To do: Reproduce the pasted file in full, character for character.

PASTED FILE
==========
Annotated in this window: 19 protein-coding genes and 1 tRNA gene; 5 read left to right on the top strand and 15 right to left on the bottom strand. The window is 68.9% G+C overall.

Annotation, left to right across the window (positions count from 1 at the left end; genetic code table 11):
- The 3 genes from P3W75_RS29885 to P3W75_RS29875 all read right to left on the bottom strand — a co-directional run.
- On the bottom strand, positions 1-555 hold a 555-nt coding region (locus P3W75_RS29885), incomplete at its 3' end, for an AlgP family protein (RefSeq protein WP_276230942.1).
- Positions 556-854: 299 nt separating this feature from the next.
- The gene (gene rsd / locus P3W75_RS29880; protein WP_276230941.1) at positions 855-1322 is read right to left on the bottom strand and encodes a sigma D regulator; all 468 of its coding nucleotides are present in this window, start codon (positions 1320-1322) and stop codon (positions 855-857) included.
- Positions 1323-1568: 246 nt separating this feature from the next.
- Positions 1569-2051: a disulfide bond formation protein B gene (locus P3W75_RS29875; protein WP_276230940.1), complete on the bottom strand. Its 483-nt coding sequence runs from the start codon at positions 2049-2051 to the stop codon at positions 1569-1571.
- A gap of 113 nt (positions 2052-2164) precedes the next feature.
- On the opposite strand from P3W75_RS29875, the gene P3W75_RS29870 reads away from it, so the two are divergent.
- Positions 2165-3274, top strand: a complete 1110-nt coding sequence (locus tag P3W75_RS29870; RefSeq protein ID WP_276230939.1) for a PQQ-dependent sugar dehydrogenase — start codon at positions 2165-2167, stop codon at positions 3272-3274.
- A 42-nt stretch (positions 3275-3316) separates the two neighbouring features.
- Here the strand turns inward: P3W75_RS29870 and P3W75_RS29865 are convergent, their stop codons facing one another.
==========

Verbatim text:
Annotated in this window: 19 protein-coding genes and 1 tRNA gene; 5 read left to right on the top strand and 15 right to left on the bottom strand. The window is 68.9% G+C overall.

Annotation, left to right across the window (positions count from 1 at the left end; genetic code table 11):
- The 3 genes from P3W75_RS29885 to P3W75_RS29875 all read right to left on the bottom strand — a co-directional run.
- On the bottom strand, positions 1-555 hold a 555-nt coding region (locus P3W75_RS29885), incomplete at its 3' end, for an AlgP family protein (RefSeq protein WP_276230942.1).
- Positions 556-854: 299 nt separating this feature from the next.
- The gene (gene rsd / locus P3W75_RS29880; protein WP_276230941.1) at positions 855-1322 is read right to left on the bottom strand and encodes a sigma D regulator; all 468 of its coding nucleotides are present in this window, start codon (positions 1320-1322) and stop codon (positions 855-857) included.
- Positions 1323-1568: 246 nt separating this feature from the next.
- Positions 1569-2051: a disulfide bond formation protein B gene (locus P3W75_RS29875; protein WP_276230940.1), complete on the bottom strand. Its 483-nt coding sequence runs from the start codon at positions 2049-2051 to the stop codon at positions 1569-1571.
- A gap of 113 nt (positions 2052-2164) precedes the next feature.
- On the opposite strand from P3W75_RS29875, the gene P3W75_RS29870 reads away from it, so the two are divergent.
- Positions 2165-3274, top strand: a complete 1110-nt coding sequence (locus tag P3W75_RS29870; RefSeq protein ID WP_276230939.1) for a PQQ-dependent sugar dehydrogenase — start codon at positions 2165-2167, stop codon at positions 3272-3274.
- A 42-nt stretch (positions 3275-3316) separates the two neighbouring features.
- Here the strand turns inward: P3W75_RS29870 and P3W75_RS29865 are convergent, their stop codons facing one another.